A popular saying among guides: “Fish fish, don’t fish memories.”

Let the Guide Be the Guide

It’s a common conversation in a guide boat with clients who have fond memories of a specific area. We realize that you caught 200 walleyes in a little stretch of shoreline 20 years ago, but if we’re not fishing there, we promise, the fish aren’t biting there. That said, if you want to visit a spot and fish it for the sake of memories, let us know. We’re sentimental, and love stuff like that. But don’t tell us that such-and-such is the best spot on the lake, and you can’t believe we’re not fishing there.

 

Hydrate

Sometimes we think things are obvious. Being on the water in the sun all day means that everyone needs to stay hydrated. Remember to bring water or Gatorade with you. Most guides keep some in the boat, but it’s best to be prepared. Ask your guide before you leave the boat landing; he or she will tell you if you need to bring your small cooler or leave it in your vehicle.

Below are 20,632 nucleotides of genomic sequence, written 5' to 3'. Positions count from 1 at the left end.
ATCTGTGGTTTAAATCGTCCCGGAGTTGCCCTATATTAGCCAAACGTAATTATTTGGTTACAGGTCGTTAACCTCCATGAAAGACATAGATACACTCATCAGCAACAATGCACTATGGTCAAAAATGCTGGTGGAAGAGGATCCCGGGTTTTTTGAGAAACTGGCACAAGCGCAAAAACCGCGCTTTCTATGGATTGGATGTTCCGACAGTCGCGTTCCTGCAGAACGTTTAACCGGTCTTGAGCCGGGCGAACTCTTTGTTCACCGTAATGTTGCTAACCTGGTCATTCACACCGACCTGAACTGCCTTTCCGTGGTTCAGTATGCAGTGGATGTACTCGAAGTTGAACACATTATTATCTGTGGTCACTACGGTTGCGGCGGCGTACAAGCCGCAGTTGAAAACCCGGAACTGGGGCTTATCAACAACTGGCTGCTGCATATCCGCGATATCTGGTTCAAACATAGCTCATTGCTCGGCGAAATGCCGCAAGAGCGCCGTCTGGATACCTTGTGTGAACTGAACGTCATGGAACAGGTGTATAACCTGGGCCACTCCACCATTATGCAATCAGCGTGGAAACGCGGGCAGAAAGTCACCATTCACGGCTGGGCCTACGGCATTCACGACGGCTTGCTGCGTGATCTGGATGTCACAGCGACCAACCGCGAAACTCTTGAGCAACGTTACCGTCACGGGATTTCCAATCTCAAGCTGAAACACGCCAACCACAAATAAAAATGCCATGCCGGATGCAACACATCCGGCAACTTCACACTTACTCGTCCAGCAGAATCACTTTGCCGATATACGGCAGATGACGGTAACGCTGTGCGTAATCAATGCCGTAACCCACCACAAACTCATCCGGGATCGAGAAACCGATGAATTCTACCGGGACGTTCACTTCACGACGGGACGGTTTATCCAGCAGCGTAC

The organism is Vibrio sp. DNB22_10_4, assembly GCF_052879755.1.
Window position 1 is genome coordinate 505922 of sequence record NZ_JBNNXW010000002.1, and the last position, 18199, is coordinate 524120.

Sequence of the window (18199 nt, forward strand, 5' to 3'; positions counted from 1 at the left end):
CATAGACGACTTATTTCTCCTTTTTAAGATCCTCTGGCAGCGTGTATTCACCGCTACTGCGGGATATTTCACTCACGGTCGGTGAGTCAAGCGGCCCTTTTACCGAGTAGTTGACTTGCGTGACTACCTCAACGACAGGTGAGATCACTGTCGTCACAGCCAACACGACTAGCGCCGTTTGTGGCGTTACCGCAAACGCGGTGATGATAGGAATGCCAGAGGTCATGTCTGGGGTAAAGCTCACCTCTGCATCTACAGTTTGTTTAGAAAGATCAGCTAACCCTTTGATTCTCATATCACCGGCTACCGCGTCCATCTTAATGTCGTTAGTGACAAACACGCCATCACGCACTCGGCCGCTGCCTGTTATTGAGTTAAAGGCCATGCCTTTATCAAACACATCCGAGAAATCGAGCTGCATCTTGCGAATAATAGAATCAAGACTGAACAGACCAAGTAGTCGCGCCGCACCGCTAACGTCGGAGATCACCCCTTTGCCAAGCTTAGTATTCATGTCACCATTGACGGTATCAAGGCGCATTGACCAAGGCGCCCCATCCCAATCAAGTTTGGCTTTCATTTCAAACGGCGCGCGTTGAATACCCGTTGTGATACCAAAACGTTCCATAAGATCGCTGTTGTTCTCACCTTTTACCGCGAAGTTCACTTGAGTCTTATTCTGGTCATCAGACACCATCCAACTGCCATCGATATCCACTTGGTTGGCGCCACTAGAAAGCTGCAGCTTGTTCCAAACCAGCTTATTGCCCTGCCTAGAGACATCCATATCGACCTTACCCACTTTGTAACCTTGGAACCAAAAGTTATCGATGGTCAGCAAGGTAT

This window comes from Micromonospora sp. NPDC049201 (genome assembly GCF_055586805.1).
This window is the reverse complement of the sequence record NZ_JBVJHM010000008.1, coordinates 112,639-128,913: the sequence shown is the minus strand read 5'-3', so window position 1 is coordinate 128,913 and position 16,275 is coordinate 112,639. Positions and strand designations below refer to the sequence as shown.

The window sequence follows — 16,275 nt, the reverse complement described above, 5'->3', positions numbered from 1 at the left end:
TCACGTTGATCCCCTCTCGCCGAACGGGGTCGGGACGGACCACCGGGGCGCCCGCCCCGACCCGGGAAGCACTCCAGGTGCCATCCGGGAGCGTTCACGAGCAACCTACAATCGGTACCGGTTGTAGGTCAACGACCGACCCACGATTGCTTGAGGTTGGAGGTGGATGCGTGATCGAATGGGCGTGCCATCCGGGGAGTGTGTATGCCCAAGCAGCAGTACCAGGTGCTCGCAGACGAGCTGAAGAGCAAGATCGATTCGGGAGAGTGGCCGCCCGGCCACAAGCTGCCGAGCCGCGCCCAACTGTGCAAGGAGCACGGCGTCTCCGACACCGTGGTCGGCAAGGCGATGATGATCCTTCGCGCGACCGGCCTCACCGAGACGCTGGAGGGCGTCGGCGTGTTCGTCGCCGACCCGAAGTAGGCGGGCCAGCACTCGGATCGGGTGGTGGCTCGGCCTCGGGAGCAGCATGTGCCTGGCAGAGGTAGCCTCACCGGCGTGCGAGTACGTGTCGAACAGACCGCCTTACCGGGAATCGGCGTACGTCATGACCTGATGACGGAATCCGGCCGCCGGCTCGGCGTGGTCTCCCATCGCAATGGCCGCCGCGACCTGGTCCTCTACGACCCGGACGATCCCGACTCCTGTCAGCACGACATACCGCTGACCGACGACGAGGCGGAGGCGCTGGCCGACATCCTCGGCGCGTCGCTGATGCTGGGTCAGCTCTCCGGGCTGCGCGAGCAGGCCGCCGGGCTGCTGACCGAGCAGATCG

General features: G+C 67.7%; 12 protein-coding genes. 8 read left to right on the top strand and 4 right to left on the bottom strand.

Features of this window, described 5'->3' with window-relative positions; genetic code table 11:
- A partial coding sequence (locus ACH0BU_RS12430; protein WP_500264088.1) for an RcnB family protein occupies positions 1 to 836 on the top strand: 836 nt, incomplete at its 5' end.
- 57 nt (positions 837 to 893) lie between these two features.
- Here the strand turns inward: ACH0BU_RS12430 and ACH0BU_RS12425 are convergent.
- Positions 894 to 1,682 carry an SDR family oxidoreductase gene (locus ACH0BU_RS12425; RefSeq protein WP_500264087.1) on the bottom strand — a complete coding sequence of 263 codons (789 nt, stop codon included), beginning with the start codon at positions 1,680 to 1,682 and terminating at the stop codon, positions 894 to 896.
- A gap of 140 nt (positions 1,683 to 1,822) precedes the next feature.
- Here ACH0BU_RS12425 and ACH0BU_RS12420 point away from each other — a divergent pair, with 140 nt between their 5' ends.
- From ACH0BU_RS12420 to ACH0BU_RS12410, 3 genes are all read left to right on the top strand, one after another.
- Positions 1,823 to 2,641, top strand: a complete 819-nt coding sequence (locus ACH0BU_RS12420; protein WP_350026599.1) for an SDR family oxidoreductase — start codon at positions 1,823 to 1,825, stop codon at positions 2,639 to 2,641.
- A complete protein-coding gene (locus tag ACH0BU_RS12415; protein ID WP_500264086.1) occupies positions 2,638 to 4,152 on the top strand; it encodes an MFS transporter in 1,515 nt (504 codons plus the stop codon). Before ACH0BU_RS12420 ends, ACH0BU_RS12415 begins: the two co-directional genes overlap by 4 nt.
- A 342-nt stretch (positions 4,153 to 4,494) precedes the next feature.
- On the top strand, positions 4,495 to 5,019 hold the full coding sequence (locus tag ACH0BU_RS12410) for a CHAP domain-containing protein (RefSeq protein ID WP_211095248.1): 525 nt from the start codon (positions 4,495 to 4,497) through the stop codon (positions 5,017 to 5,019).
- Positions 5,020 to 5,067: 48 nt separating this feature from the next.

Speaking of Hydration

Try to keep your coffee, beer or soda in the mug or in your mouth. We don’t want to scrub beverage stains out of the carpet of our boats. Most boats have cup holders – utilize them. If they don’t, try to remember where you set your drink container.

For a guide, a good day on the water means lots of fish; a great day is one where nothing was broken.

Lots of Buttons, Don’t Push Them All

Yes, we have a new boat, and it has a lot of little bells and whistles that help us get through long days on the water. Please, don’t touch every switch – one of them just might be an eject button.